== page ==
Special Operations: Afghanistan Grows Its Own Special Forces


November 12, 2010: The Afghan Army has formed and deployed its first Special Forces teams, and they are a huge success. Many Afghans are familiar with American Special Forces, but while these foreign troops spoke the language and knew the culture, they weren't Afghan. Despite that, the American Special Forces often established rapport with the Afghan villagers, and were often very successful. But the Afghan Special Forces take that rapport to a new level. Afghan villagers admired the skills of the American Special Forces, both as warriors and experts in many other areas. But now they see Afghans doing the same things. This makes a big impression, and the Afghan Special Forces get even more cooperation and trust.

The Afghan Special Forces aren't the only elite military unit the Afghans have formed. Six years ago, the Afghan Army formed its first commando battalion. The unit was trained by U.S. Marines. Since then, 2,400 carefully selected Afghan infantrymen have been sent to Jordan for commando and special operations training. The sergeants among this group, served as trainers during the formation of additional commando battalions. Three years ago, U.S. Army Special Forces were involved in the forming of five commando battalions, so that each of the five army corps has one of these special operations units. Currently, there are 7,000 troops in the Afghan Commando Brigade.

All this was done in a nation where over 60 percent of the population is illiterate, and the military traditions are more tribal warrior than professional soldier. The tribal culture makes it difficult for soldiers from different tribes to work together. But there are always those who have the desire to do something different, and these are the men who made the cut in the special operations forces.

The U.S. Special Forces assisted the Afghans in creating Special Forces units similar to the American ones, where each unit specializes in working with specific ethnic groups, or tribal coalitions. The goal is a force of four Afghan Special Forces battalions, each with 18 A-Teams. Given the success of American Special Forces, that are trained to understand Afghan culture and speak the language, it was believed that Afghans doing the same thing, would perform even better, and more than double the number of Special Forces troops, specialized in dealing with Afghanistan, available. Moreover, this means that Afghanistan will still have a Special Forces capability once U.S. forces depart. Afghanistan is the kind of country (four major ethnic groups, hundreds of tribes and clans) that needs Special Forces long term.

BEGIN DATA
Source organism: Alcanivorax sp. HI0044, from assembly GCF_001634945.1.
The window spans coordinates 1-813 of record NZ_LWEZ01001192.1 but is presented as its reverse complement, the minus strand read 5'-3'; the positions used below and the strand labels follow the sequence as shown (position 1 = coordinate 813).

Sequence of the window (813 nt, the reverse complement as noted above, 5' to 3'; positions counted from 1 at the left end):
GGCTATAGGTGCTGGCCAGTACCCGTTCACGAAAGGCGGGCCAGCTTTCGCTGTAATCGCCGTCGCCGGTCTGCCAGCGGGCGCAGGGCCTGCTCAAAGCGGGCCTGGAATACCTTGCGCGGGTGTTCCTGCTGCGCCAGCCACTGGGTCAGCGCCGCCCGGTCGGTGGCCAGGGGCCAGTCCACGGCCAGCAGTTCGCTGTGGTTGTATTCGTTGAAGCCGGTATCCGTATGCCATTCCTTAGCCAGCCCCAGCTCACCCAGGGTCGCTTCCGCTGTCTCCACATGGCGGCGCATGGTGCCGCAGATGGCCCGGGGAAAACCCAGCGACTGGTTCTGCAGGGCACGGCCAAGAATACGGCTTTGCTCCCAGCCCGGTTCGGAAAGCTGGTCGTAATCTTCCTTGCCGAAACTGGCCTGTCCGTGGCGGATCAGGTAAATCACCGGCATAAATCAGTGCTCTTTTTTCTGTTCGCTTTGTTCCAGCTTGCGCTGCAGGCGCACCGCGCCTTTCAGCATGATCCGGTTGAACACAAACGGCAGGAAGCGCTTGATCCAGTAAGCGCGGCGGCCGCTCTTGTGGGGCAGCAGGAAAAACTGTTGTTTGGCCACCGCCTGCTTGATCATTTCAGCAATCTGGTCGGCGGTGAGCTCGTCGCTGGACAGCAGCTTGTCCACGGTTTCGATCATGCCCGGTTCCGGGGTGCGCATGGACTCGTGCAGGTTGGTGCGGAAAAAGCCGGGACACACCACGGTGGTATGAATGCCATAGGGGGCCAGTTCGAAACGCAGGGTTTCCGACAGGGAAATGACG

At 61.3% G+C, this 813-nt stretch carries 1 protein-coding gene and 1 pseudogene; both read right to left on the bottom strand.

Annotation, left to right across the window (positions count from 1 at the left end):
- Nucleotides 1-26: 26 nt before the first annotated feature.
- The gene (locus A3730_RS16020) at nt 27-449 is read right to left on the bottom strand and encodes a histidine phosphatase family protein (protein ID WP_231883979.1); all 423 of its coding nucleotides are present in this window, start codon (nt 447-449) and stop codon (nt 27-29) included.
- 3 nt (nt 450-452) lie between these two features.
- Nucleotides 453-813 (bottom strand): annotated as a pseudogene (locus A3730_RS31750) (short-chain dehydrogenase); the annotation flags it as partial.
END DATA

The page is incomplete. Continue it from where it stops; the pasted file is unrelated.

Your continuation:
The problem with this approach is that it means picking apart current Afghan special operations units. Especially damaging will be the use of the best Afghan commando officers and NCOs for building the Special Forces units. But this is not a large, or a long term, problem. Initially, all the Special Forces candidates came from the Commando Brigade, and only required ten weeks of training. After that, Special Forces recruiting will be conducted throughout the army, and initial Special Forces training will be 15 weeks.

The initial selection involved taking the 145 commandos who volunteered, putting them through a one week qualification process (similar to the one used in the United States), and finding, as in the U.S., that only about half (69) passed. These men formed the first four A-Teams (of 15 men each). Some of those who passed the training are being used to help American Special Forces troops train the next class. The members of the new A-Teams underwent 26 weeks of on-the-job training, before being considered mission capable.